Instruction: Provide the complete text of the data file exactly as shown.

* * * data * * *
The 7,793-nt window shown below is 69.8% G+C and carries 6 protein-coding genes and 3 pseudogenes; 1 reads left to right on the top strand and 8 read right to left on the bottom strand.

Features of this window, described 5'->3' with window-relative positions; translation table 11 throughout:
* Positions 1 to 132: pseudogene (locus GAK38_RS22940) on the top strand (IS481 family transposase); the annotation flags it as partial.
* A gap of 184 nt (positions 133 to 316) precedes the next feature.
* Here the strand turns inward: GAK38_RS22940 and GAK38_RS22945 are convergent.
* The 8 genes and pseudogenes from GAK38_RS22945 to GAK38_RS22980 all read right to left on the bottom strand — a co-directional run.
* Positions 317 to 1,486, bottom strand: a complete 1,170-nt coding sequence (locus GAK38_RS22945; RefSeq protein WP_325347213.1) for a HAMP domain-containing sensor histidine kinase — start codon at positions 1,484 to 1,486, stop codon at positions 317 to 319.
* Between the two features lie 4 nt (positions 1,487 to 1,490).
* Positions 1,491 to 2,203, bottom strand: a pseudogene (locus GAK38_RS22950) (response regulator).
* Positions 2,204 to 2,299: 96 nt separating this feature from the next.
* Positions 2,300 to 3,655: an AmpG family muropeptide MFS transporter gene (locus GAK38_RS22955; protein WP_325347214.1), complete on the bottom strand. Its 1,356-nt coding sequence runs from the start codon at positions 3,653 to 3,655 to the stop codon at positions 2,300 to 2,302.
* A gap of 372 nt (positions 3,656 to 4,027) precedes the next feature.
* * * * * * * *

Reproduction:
The 7,793-nt window shown below is 69.8% G+C and carries 6 protein-coding genes and 3 pseudogenes; 1 reads left to right on the top strand and 8 read right to left on the bottom strand.

Features of this window, described 5'->3' with window-relative positions; translation table 11 throughout:
* Positions 1 to 132: pseudogene (locus GAK38_RS22940) on the top strand (IS481 family transposase); the annotation flags it as partial.
* A gap of 184 nt (positions 133 to 316) precedes the next feature.
* Here the strand turns inward: GAK38_RS22940 and GAK38_RS22945 are convergent.
* The 8 genes and pseudogenes from GAK38_RS22945 to GAK38_RS22980 all read right to left on the bottom strand — a co-directional run.
* Positions 317 to 1,486, bottom strand: a complete 1,170-nt coding sequence (locus GAK38_RS22945; RefSeq protein WP_325347213.1) for a HAMP domain-containing sensor histidine kinase — start codon at positions 1,484 to 1,486, stop codon at positions 317 to 319.
* Between the two features lie 4 nt (positions 1,487 to 1,490).
* Positions 1,491 to 2,203, bottom strand: a pseudogene (locus GAK38_RS22950) (response regulator).
* Positions 2,204 to 2,299: 96 nt separating this feature from the next.
* Positions 2,300 to 3,655: an AmpG family muropeptide MFS transporter gene (locus GAK38_RS22955; protein WP_325347214.1), complete on the bottom strand. Its 1,356-nt coding sequence runs from the start codon at positions 3,653 to 3,655 to the stop codon at positions 2,300 to 2,302.
* A gap of 372 nt (positions 3,656 to 4,027) precedes the next feature.